When it comes to bidding, I’d tell stressed-out house hunters to repeat this mantra: ‘It’s ok to lose a house; there’s always another.’ You don’t want to get so caught up in the bidding that you drive yourself to a number you regret. I suggest researching what similar houses are going for in the area, then looking at your budget and determining your top number. This gives you a built-in boundary.”
The Passive-Income Seeker
Jake Rheude, 25, director of business development at an ecommerce fulfillment company in Knoxville, Tenn.
“I bought a $170,000 three-bedroom townhouse in Knoxville last year after socking away enough money over nine years—from gifts, income from after-school jobs in high school and a $4,000 loan from my dad—to cover a 10-percent down payment.
Because I didn’t put down 20 percent, I’m on the hook for PMI (private mortgage insurance), which is $49 a month for two years. Still, I consider it a great investment. My monthly payment is $950 including taxes and insurance, which is probably $400 less than what I’d pay to rent a comparable property.
I’m particularly attracted to the home’s rental potential. I’m a single guy and enjoy living in Knoxville, but don’t know what the future holds. If I move one day, I’m confident I’ll be able to rent it out to college students who live in the area.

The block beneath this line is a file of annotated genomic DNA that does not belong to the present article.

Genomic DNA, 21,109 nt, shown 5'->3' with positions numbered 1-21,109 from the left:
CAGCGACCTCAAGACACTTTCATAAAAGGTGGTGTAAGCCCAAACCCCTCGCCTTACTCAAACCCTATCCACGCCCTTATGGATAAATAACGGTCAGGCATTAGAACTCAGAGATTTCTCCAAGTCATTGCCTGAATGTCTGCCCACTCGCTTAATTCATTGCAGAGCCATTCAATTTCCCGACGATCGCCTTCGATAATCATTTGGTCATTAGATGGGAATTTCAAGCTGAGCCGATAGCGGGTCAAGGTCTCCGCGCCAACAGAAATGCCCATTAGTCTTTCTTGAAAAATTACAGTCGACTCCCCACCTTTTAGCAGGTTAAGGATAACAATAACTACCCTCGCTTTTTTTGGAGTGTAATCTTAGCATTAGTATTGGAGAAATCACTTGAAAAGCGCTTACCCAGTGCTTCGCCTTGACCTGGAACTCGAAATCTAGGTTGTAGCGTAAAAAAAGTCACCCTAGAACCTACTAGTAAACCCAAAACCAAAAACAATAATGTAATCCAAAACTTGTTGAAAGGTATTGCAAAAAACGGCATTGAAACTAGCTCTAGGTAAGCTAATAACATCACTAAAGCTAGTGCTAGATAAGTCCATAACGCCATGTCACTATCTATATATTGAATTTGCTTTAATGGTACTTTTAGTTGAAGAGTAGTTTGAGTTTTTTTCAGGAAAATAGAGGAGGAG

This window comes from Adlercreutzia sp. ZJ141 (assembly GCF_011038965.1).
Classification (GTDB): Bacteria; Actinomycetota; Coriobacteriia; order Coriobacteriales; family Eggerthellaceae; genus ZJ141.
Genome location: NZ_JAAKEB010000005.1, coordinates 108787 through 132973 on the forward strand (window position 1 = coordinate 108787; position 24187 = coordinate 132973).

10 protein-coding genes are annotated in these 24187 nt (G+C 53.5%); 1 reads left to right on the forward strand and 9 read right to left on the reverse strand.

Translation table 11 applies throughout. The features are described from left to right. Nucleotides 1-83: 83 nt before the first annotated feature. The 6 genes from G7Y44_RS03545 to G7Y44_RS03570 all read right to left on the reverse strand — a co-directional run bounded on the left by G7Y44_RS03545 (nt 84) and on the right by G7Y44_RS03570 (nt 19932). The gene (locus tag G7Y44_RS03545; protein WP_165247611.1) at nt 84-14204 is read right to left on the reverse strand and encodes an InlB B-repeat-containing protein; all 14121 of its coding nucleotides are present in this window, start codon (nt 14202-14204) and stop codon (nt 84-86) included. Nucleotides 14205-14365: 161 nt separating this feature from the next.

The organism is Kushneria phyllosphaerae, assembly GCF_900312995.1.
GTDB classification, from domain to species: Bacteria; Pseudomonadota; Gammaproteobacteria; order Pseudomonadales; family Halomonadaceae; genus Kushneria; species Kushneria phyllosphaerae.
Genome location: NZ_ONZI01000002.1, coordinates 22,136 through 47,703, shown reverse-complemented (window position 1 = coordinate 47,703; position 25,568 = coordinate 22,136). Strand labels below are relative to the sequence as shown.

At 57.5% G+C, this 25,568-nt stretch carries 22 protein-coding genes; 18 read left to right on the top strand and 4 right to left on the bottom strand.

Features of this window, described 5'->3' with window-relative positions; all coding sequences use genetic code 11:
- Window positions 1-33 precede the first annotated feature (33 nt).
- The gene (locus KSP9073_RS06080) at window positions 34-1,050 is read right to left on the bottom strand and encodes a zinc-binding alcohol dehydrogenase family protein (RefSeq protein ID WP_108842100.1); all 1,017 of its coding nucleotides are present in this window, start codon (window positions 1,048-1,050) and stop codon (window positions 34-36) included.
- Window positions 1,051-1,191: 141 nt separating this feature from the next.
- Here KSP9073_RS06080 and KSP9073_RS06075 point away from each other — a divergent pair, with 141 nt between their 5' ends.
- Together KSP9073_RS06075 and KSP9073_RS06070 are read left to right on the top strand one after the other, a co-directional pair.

It feels good to have a future passive income stream in the pipeline. Adding a rental property to my portfolio will be a huge asset in the long run.”
“Putting down 20 percent is the rule of thumb because it gives you a cushion should you have to sell into a market that’s since declined. It also lowers your monthly payment and means you don’t need additional insurance. So putting down less than that makes maintaining a solid emergency fund all the more important, should disaster strike. You’ll also want enough wiggle room in your budget to afford all related housing costs (think: taxes, insurance, maintenance, HOA fees and the like).